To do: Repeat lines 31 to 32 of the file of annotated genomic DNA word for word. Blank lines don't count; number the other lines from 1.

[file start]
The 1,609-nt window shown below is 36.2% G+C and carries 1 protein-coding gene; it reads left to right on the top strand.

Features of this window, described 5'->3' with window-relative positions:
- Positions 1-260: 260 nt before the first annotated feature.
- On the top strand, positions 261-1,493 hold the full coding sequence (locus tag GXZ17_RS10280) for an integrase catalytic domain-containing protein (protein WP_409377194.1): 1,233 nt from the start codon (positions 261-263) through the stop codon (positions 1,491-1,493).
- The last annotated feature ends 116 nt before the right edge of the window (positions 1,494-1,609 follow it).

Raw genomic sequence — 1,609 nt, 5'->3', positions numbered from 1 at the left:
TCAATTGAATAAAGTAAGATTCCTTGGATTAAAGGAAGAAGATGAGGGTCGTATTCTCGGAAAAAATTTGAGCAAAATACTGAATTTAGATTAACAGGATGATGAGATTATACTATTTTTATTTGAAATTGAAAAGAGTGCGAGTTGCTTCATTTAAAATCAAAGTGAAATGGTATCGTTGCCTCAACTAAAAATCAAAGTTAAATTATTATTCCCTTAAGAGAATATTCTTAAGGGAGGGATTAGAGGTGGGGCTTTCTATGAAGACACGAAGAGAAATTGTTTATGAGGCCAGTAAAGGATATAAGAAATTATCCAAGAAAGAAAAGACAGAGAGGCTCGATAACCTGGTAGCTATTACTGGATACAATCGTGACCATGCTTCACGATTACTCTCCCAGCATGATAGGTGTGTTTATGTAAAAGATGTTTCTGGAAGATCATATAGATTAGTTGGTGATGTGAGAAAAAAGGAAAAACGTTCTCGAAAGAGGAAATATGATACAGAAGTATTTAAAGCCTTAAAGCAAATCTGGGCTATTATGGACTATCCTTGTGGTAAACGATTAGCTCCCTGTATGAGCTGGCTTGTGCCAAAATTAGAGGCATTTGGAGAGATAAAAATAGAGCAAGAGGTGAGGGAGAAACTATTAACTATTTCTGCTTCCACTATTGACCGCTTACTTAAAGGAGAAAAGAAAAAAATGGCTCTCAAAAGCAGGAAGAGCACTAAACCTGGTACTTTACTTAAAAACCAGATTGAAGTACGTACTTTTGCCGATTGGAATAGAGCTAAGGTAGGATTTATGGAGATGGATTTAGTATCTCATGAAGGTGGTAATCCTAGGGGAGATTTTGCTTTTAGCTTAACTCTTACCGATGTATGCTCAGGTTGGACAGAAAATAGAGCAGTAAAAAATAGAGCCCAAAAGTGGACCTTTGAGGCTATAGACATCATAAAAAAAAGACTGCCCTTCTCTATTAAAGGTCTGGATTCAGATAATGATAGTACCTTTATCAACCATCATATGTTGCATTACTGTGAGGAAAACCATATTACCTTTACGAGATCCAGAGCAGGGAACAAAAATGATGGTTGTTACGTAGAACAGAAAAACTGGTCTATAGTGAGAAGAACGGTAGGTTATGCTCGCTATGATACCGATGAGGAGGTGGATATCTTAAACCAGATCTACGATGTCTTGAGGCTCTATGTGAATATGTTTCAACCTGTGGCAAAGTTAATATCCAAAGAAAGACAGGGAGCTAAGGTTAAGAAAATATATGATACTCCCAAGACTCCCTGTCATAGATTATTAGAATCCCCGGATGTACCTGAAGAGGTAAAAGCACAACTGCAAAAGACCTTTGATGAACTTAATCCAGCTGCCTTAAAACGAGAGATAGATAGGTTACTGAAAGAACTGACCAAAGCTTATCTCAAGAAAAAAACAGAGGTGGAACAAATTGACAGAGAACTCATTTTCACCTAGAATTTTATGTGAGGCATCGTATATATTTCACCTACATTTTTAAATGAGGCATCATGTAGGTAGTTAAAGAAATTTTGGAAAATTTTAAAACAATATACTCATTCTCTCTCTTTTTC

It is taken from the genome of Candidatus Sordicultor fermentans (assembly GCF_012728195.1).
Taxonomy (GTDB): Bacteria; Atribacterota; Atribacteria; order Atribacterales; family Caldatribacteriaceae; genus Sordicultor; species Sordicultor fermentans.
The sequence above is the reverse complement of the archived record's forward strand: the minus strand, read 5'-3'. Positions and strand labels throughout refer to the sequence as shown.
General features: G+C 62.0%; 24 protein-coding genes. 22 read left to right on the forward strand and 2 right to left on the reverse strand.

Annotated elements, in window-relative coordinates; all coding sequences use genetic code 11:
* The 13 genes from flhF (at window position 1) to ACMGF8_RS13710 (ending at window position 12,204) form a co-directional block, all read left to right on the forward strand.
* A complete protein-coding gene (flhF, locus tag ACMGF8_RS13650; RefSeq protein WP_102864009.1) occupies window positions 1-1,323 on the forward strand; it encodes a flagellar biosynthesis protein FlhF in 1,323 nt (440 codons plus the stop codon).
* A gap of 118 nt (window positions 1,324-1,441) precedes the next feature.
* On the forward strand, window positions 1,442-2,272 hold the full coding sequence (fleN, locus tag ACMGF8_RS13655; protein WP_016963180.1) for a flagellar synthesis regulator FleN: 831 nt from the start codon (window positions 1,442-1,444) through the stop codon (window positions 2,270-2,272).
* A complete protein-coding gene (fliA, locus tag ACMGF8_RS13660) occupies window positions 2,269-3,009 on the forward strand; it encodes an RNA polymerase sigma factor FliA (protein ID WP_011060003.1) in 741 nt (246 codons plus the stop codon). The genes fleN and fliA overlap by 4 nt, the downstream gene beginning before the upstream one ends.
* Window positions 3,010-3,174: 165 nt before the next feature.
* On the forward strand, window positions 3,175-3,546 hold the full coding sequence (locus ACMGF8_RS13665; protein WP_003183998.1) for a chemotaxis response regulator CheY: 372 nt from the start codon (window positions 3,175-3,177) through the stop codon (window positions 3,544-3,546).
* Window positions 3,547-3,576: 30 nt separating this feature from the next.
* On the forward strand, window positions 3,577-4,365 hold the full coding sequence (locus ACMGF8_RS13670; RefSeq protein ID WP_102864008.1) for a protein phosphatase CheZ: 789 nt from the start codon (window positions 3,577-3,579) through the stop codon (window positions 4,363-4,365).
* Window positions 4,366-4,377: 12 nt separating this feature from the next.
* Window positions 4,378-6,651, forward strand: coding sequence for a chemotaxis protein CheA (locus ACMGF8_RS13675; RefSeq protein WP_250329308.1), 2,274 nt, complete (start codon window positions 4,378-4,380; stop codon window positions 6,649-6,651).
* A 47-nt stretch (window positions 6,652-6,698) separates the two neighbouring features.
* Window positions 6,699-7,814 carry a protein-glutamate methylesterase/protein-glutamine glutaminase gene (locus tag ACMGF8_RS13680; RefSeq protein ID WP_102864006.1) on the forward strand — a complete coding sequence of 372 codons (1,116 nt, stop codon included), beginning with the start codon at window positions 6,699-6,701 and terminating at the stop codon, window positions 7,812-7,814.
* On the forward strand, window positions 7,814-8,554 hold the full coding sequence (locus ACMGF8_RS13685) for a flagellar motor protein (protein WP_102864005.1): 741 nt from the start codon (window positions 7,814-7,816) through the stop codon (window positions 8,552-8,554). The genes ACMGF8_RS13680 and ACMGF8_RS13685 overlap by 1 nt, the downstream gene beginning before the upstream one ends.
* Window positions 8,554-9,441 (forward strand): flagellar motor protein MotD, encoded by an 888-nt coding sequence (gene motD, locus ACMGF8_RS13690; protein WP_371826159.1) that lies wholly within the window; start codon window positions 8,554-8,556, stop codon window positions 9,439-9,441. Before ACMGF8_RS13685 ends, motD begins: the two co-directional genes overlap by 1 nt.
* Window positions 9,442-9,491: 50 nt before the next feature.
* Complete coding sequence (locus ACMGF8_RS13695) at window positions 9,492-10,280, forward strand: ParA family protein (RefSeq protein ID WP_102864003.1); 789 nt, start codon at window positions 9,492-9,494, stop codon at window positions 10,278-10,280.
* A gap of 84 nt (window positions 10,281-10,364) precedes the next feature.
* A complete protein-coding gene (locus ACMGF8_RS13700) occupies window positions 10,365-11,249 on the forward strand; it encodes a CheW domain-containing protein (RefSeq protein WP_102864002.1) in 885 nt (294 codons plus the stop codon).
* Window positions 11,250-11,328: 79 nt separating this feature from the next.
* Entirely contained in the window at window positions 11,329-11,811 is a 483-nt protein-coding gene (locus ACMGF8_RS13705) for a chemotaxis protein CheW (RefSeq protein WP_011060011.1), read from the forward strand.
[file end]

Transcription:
* A complete protein-coding gene (locus ACMGF8_RS13700) occupies window positions 10,365-11,249 on the forward strand; it encodes a CheW domain-containing protein (RefSeq protein WP_102864002.1) in 885 nt (294 codons plus the stop codon).
* Window positions 11,250-11,328: 79 nt separating this feature from the next.